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0312 Innermost Asia : vol.2
Innermost Asia : vol.2 / Page 312 (Color Image)

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doi: 10.20676/00000187
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Engraved bronze seals.


completely absent from the Kuchâ acquisitions.4 The presence of comparatively numerous SinoKharosthi pieces among the coins collected (see App. B) is of interest.

Amongst the bronze objects, which are by far the most numerous, the seals claim first notice. Quite a number of these, as seen in Pl. CXI, show engraved designs of animal figures, mostly of a grotesque type (Kuchâ. 02, 3, 6, 1o1, 103, 113-17, 120, 123, 126, 154, 157, 158, 160, 164). Among the few seals with human or semi-human figures, special mention may be made of Kuchâ. 0156, a man with sword standing in an attitude not unlike the king's figure on certain Kushana coins (Pl. CXI), and Kuchâ. 0161 (Pl. CXI), a Triton-like figure not uncommon in Graeco-Buddhist reliefs. The bronze seal-ring, Yul. 075 (Pl. CXI), also shows classical influence in its intaglio head. Otherwise the crude execution of most of these bronze seals suggests local origin. Among the numerous small ornamented objects in bronze, such as buckles, hooks, strap-loops, buttons, Kuchâ. of io, 112, 121, 125 ; Yul. 02 (Pl. CXI), show figurative designs of interest. The bronze arrow-heads (Kuchâ. 059-69, 106 ; Yul. 032-40 ; for specimens see Pl. CXI) vary greatly, the types found at the Tun-huang Limes, Lop Desert, and Niya sites being well represented, besides others more peculiar in shape, such as Kuchâ. 069 ; Yul. 032 (PI. CXI).

The stone objects, which are largely of lignite, comprise a series of seals (Kuchâ. 032, 109,

132-5, 149 ; Yul. 054, 69-74, 78, Pl. CXI) not unlike the bronze seals in design.   Chinese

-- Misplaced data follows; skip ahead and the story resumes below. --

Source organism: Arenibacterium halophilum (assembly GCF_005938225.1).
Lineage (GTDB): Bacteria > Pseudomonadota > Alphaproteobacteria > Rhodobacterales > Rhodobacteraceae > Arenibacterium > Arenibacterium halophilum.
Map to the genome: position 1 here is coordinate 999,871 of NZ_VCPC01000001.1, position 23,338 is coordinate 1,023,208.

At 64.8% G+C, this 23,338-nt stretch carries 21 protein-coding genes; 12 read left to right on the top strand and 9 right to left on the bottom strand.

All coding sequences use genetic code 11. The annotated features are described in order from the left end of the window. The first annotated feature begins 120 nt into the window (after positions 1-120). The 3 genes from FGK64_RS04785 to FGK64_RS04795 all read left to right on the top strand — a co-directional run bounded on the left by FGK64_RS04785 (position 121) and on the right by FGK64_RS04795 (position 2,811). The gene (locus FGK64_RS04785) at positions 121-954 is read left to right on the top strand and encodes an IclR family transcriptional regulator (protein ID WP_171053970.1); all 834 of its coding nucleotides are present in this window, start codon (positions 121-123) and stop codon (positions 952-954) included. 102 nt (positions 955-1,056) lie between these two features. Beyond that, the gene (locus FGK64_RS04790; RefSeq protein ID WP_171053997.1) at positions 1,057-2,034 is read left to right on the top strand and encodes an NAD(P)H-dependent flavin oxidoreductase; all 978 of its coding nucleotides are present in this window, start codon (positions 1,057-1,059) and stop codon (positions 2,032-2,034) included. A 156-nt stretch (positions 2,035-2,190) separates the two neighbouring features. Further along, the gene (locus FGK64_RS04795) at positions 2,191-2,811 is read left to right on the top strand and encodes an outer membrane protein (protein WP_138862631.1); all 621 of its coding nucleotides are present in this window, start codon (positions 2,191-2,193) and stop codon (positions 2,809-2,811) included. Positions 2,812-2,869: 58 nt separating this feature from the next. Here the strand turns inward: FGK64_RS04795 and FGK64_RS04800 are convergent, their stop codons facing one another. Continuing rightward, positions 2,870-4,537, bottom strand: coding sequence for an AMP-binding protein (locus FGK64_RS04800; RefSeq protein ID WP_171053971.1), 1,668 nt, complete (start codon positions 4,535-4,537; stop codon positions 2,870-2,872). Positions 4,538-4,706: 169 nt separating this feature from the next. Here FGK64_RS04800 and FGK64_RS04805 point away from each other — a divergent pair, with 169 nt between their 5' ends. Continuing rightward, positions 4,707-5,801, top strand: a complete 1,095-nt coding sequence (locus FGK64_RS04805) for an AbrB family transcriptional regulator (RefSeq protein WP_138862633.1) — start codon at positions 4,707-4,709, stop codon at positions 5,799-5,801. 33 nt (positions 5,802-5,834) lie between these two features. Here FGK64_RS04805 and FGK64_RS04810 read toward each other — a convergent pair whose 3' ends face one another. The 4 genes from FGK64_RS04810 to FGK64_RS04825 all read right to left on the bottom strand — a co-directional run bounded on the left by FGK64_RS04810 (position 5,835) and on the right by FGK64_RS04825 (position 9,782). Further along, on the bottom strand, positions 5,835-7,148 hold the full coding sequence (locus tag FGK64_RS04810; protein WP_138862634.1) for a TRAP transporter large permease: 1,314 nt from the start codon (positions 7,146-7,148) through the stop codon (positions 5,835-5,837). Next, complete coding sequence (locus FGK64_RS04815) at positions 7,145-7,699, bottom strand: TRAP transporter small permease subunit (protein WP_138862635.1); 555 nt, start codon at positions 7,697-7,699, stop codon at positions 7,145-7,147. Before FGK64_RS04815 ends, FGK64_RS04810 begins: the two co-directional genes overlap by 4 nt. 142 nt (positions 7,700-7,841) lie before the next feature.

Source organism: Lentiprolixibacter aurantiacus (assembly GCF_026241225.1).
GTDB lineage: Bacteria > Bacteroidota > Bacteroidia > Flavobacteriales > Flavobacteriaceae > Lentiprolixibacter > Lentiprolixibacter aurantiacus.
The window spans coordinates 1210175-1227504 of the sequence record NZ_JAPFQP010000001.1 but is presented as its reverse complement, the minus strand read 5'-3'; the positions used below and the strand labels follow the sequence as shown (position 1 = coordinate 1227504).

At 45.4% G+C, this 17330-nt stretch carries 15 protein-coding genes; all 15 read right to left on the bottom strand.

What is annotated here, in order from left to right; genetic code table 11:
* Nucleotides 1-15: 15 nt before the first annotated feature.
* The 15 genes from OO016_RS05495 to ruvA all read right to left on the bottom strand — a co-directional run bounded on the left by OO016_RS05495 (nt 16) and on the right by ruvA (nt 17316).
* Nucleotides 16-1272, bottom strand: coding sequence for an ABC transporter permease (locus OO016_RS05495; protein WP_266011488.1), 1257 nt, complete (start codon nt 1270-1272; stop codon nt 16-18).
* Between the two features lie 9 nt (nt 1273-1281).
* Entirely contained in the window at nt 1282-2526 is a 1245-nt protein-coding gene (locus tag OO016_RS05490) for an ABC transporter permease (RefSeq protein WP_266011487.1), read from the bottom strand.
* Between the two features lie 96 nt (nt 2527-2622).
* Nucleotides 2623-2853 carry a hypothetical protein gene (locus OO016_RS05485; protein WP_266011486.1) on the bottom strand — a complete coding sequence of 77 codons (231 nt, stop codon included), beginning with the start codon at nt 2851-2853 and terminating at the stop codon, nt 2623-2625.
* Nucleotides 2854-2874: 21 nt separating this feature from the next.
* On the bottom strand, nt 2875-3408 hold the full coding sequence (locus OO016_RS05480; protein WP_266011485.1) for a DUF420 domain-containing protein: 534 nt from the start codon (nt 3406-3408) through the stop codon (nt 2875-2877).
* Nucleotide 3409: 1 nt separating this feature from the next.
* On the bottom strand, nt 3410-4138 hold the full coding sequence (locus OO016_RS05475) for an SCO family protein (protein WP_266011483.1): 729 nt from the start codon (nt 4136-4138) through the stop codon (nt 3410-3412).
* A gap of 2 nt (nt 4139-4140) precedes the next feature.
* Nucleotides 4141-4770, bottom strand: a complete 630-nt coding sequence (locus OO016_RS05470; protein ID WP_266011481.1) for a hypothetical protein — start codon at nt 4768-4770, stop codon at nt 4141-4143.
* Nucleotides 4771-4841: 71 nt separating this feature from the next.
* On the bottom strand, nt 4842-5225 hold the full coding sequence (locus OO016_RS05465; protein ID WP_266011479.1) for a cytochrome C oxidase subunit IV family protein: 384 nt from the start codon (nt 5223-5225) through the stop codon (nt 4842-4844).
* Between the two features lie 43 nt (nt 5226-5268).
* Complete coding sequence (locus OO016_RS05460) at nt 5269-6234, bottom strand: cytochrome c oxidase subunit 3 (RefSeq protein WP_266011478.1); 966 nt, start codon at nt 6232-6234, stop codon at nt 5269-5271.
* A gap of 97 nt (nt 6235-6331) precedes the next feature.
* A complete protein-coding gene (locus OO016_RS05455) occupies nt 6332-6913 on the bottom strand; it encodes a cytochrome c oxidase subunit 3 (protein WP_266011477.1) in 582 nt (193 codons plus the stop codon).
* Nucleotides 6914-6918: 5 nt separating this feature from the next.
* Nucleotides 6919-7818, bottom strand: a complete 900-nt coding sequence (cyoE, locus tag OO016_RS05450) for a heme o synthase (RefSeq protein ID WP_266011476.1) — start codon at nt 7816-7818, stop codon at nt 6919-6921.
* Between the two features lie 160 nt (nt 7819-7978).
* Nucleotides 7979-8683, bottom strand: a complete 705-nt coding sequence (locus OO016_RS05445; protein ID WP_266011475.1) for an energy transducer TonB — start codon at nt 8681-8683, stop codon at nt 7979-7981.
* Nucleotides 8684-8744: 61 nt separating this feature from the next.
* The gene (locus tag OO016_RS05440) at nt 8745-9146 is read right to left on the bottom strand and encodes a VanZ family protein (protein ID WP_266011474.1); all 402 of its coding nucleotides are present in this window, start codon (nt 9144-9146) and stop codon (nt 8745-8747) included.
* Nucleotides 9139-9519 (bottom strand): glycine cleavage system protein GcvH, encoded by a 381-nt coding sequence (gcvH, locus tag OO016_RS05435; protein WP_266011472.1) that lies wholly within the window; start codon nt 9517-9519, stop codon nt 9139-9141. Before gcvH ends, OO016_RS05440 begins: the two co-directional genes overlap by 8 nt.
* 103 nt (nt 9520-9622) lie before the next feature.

lapidary characters are found on Kuchâ. 0136, as also on the bronze seal 0159 (Pl. CXI). The glass objects comprise mainly beads and pendants (Kuchâ. 09, 56, 58 ; Yul. 056-8, 6o, 62, 64, Pl. CXI), often corresponding in shape to similar relics from Khotan sites. The small glass ducks, Kuchâ. 0144-7 ; Yul. 065 (Pl. CXI), may have served as charms. Of the few seals in glass, Kuchâ. 0152 (Pl. CXI) deserves special notice, as it shows the well-modelled figure of a Buddha seated in meditation, apparently under the Bodhi tree. Another glass seal, Yul. 059 (Pl. CXI), displays the roughly cut device of an ibex or horse, suggesting local manufacture, as do the majority of the bronze seals. Finally we find paste used as the material in the Amalaka-shaped beads Yul. 067-8 (Pl. CXI) and the pendant Yul. 055.

Objects in stone and glass.



Tong. oi. Mass of raw cotton (?) with pods. C. 3i" x 2" x 2".

Tong. o2. Child's string sandal ; of same type as T. XXIII. f. oI ; Y. vI. or. &c. Well made. Heel part of upper destroyed. Length 7r", gr. width of sole 2i".

Tong. 03. Mass of hemp (?) fibre, from unravelled string. c.3"X2"

Tong. 04. Two frs. of plain ribbed silk ; fine weave ; one buff, tied in knot in corner ; one dark red. Gr. M. 7".

Tong. 05. Fr. of neck of pottery vessel, turning well out to plain rim above and prominent shoulder below. Fine terra-cotta giving salt efflorescence ; no orn. Gr. length 2 ", h. ri".

4 The only two terra-cotta objects are the figurine of a squatting monkey with a small monkey astride on its shoulders, Kuchâ. 073 (Pl. X), which Afrâz-gul acquired before starting for Dawân-kum, and the small relief head,

Tong. o6. Fr. of pottery ; fine terra-cotta, with buff slip on outside. No orn. I " x

Tong. 07. Fr. of pottery ; fine brownish body, hard fired ; signs of slip on outside. Gr. M. 2r".

Tong. 08. Fr. of pottery ; fine red body, coated inside and out with dark-green glaze, now iridescent. Gr. M. 2".

Tong. 09. Fr. of walnut-shell. Gr. M. r ig".

Tong. ozo. Stucco relief fr. R. half of warrior's helmeted head, extending to line drawn down through middle of L. eye. Helmet has round knob on top, and curtain falling down back of head and extending under chin as gorget. Very soft pink clay, full of fine hair; surface much gone. Remains of white paint on face,

Yul. ovo, corroded by wind-driven sand.

The stucco heads of warriors, Kuchâ. 074-6, were stated by Mir Sharif to have been picked up from the wind-eroded debris among small dunes to the SW. of Kotluk-ordu.